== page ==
Translation: I'll say anything to get by. Actually, because you didn't word your question carefully, I think I can slip through here without directly lying. Sure, we “'looked' at special ed rates, retention rates, dropout rates.” We "looked", but we didn't act. No, we went on our merry privatizing, charterizing way. (I said we weren't 'perfect', didn't I?) Even the Chicago business community complains that public education in Chicago did not improve under my stewardship (see Still Left Behind: Student Learning in Chicago's Public Schools; Civic Committee of the Chicago Commerical Club; June 1999 – http://www.schoolinfosystem.org/archives/2009/07/chicago_report.php).

Secretary Duncan: In Chicago, we were a 90 percent minority, 85 percent poverty district. The charters—surprisingly—were slightly poorer and slightly more minority than the district as a whole.

Translation: I worked like hell to give charter schools every advantage. More money. Better facilities. I let them push out kids who would've pulled down their test scores and graduation rates. And, as everyone knows but I still pretend I don't, they still couldn't outperform ordinary public schools.

Secretary Duncan: If charters are successful because they’re just working with elite kids or they’re putting out kids, that’s not success. These are not gifted schools. These are schools where admission should be by lottery, taking your regular public school student and serving them.

Translation: What I'm saying here is that ALL schools need to be charter schools. My buddy Joel Klein has announced that as his goal for New York City, and I'm letting you be the first to know that it's mine for the whole country. Sure, the evidence says that on average charter schools are outperformed by pubic schools. Do you really think that we care about all that performance hype? It's a means to an end, and the end is privatization.

Secretary Duncan: The goal is not more charters, it’s good charters. That means having a very high bar to entry. This is not “let a thousand flowers bloom.” You pick only the best of the best to do this work. Once you do that, you give folks real autonomy, and couple it with real accountability. And part of that accountability is serving every child.

Translation: Whoops. I said that backwards. Almost gave the game away. Of course, in reality we start out rigging the game to first identify “the best” and then declare that they're better – how else could I say charter schools outperform public schools? But I'm not copping to that. No, here's what I meant to say: you start with real accountability (that means standardized test scores, folks). Then you pick the best of the best (meaning, the ones with the highest test scores) and you THROW THE OTHERS AWAY! This is not “let a thousand flowers bloom”. We only let one flower bloom: there's only one way to teach and one way to learn, and that's kill 'n' drill.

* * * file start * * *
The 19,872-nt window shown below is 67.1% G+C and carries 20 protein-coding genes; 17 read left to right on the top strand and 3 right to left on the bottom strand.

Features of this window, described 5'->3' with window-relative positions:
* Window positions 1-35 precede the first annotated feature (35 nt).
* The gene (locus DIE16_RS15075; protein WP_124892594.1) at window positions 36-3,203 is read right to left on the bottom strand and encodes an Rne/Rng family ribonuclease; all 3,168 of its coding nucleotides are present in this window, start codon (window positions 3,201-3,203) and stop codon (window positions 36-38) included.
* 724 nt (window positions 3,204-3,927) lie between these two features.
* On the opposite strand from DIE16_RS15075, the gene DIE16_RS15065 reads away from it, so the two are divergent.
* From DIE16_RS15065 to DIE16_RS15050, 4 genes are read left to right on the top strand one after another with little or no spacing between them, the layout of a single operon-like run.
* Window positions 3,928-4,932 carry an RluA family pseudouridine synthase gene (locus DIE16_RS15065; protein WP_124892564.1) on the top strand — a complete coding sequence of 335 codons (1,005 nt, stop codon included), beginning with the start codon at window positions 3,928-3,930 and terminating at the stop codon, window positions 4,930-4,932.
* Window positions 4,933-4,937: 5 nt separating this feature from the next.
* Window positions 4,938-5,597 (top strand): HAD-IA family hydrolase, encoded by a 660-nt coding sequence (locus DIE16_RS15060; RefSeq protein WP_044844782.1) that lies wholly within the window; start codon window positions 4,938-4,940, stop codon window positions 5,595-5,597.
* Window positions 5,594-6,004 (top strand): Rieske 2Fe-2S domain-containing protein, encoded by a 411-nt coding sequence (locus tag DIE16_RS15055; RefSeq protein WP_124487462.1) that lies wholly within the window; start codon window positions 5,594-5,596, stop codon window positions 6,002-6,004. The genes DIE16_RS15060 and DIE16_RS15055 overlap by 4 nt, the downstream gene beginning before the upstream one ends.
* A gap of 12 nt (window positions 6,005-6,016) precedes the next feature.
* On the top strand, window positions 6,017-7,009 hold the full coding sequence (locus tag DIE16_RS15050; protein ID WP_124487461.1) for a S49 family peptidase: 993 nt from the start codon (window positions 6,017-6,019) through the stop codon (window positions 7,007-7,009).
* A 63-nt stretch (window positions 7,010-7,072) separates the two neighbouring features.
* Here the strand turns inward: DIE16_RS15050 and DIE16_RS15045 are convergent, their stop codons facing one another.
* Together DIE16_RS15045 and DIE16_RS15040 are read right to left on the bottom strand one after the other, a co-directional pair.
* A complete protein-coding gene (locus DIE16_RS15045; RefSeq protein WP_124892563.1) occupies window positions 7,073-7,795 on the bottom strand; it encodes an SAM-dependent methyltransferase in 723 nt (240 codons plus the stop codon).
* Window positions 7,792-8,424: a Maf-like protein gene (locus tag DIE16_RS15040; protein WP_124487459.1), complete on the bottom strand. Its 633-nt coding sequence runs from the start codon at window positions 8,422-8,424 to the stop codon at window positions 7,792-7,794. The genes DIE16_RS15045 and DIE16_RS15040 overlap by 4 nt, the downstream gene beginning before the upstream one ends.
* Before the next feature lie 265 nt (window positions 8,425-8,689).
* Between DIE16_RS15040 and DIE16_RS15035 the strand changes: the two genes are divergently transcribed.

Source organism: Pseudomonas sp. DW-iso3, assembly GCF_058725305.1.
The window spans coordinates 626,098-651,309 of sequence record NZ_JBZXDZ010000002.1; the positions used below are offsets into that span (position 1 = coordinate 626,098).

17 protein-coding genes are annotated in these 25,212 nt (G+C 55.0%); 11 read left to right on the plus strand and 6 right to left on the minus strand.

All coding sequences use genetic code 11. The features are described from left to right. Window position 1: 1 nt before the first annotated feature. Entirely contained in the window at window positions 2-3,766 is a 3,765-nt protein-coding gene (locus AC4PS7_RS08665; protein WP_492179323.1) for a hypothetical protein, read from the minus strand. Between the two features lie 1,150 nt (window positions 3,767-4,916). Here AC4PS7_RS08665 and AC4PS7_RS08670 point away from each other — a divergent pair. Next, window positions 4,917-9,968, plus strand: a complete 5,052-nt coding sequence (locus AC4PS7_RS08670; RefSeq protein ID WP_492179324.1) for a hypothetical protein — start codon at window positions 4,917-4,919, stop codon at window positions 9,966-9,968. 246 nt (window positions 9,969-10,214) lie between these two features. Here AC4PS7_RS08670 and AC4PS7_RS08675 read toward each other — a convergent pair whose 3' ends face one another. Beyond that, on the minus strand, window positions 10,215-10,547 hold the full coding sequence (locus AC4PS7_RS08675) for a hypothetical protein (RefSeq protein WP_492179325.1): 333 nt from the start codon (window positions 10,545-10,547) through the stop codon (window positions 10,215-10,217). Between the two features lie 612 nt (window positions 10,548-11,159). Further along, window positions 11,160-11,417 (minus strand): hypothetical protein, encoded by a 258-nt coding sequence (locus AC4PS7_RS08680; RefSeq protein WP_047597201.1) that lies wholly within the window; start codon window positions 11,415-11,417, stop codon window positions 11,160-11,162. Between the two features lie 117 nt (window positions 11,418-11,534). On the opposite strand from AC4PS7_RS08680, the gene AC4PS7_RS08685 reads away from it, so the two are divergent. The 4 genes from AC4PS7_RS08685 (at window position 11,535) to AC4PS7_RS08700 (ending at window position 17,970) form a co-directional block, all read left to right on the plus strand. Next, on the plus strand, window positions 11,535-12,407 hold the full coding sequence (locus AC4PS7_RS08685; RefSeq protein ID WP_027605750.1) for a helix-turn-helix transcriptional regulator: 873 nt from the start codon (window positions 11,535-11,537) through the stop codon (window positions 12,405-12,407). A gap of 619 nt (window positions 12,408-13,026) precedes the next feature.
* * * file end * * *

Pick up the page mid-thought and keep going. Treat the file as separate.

NEA Today: What about the more subtle kind of selection, which I’ve heard someone describe as just having a grownup in their lives who was involved enough to choose a school. How can you compare results between schools where all the kids have that grownup, and schools where some kids don’t?

Secretary Duncan: I don’t have an easy answer for that. I will say there were children who attended charter schools who were homeless, where a teacher from their elementary school thought, this is a more nurturing environment, and put them in there.

So, you’re right, either they found the school or the school found them, or an adult in their life helped to do that. But to think that all the kids in these charter schools are coming from higher functioning families—that’s not my experience. Some of the most at-risk kids I’ve ever seen ended up in some of these schools. 

I’m a big believer in choice. I think New York does this: Every child applies to a school, whether it’s a charter or traditional school or whatever, so everybody is making a decision to go someplace. That does help to level the playing field and make the comparisons fair.

I’m a big believer in giving parents and students a range of high-quality options, and then following the data and finding out: Where we have long waiting lists, we need to do more at those schools. Where no one shows, and people move away, we need to close those schools. It lets everybody vote with their feet.

This works better in urban areas, where there’s more concentration of people, than in rural areas, where it’s obviously hard to get a choice.

I think we have to do more to empower families, particularly poor families, who have historically had very few options, if any. Create a menu of options, whether it’s math and science academies, or schools that focus on the International Baccalaureate, or the fine arts—we did single-sex schools—these are all schools of choice. No one is assigned.

If every parent can have four, five, six, seven great options, and let them figure out what’s the best learning environment for their kids—I think that’s unbelievably empowering. And it takes away what could be a legitimate concern: Is this really apples to apples? When you have real choice, it does make it more an apples-to-apples comparison. 

Translation: Blah, blah, blah. But, like I said a few lies ago, “this is not 'let a thousand floors bloom'”. I don't believe in real choice. At least, not for you. You don't get to choose. I tell you what kind of schools you'll have. Charter schools. And that, for once, is the truth.